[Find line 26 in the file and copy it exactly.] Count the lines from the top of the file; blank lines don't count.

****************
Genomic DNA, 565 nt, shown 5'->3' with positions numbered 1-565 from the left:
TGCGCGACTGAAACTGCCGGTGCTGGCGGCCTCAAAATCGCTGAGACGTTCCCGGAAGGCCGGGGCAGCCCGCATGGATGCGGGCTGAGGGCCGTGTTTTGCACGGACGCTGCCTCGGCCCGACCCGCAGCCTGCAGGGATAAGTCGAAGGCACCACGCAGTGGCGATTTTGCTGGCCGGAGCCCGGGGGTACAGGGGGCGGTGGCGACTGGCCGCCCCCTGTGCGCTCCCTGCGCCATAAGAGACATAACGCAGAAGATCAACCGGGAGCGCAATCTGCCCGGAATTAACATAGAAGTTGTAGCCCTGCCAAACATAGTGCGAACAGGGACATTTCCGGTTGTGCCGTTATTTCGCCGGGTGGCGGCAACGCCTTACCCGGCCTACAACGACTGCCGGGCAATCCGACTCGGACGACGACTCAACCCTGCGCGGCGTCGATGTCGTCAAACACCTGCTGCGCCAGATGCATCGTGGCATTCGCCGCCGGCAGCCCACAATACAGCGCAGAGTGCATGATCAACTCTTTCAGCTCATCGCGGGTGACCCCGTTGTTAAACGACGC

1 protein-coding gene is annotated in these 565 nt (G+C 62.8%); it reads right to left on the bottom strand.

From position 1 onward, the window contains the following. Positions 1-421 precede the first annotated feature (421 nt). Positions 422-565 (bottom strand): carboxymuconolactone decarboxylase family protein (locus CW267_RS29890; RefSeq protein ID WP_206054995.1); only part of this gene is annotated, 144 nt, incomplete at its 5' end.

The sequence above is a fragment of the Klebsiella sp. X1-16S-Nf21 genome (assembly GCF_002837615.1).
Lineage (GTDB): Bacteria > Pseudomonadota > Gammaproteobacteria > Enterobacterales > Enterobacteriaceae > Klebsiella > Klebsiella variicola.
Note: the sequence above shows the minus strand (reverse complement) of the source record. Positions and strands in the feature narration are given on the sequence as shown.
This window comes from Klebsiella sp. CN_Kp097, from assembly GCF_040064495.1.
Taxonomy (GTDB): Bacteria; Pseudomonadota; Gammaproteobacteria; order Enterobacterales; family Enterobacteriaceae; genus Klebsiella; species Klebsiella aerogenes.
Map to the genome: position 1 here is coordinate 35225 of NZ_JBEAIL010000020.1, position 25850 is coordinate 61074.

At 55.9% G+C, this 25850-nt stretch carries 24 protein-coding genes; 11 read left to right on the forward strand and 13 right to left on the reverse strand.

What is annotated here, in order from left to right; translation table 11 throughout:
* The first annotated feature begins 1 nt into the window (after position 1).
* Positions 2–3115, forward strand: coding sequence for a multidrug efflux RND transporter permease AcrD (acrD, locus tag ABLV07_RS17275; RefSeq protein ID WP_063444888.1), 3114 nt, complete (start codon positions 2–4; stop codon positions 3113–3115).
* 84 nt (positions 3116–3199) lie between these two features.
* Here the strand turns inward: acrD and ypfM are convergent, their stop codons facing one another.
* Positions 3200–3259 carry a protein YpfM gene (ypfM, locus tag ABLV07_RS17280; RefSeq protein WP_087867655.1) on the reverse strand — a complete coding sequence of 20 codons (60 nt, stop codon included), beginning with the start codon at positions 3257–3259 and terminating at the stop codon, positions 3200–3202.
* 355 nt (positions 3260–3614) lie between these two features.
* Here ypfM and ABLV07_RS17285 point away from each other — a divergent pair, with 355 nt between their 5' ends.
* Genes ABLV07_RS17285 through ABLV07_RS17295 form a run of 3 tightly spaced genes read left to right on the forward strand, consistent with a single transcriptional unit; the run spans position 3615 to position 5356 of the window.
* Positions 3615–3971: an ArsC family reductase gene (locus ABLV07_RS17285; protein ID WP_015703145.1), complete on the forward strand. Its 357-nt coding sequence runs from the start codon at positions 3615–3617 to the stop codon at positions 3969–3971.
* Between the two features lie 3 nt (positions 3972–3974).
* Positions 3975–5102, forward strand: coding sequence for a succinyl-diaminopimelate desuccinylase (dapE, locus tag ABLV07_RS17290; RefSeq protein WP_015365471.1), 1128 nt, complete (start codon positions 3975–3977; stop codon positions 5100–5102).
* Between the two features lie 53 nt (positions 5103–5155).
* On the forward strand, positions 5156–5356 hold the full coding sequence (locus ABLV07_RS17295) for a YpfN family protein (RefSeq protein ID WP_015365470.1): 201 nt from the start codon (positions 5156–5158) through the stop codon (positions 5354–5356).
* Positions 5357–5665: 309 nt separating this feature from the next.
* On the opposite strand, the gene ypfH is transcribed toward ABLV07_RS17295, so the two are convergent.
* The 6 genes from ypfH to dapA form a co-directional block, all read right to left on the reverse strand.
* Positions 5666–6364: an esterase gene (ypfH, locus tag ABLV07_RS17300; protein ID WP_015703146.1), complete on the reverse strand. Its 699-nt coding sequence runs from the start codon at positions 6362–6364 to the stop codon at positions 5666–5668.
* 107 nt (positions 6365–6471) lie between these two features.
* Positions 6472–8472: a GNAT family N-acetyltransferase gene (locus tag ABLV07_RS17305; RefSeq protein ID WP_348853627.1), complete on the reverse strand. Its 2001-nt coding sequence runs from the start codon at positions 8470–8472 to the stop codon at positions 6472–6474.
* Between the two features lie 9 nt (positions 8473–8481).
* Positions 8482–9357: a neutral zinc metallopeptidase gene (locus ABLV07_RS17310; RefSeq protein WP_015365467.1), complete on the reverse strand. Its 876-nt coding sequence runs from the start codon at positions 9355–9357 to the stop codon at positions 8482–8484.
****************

* Positions 5357–5665: 309 nt separating this feature from the next.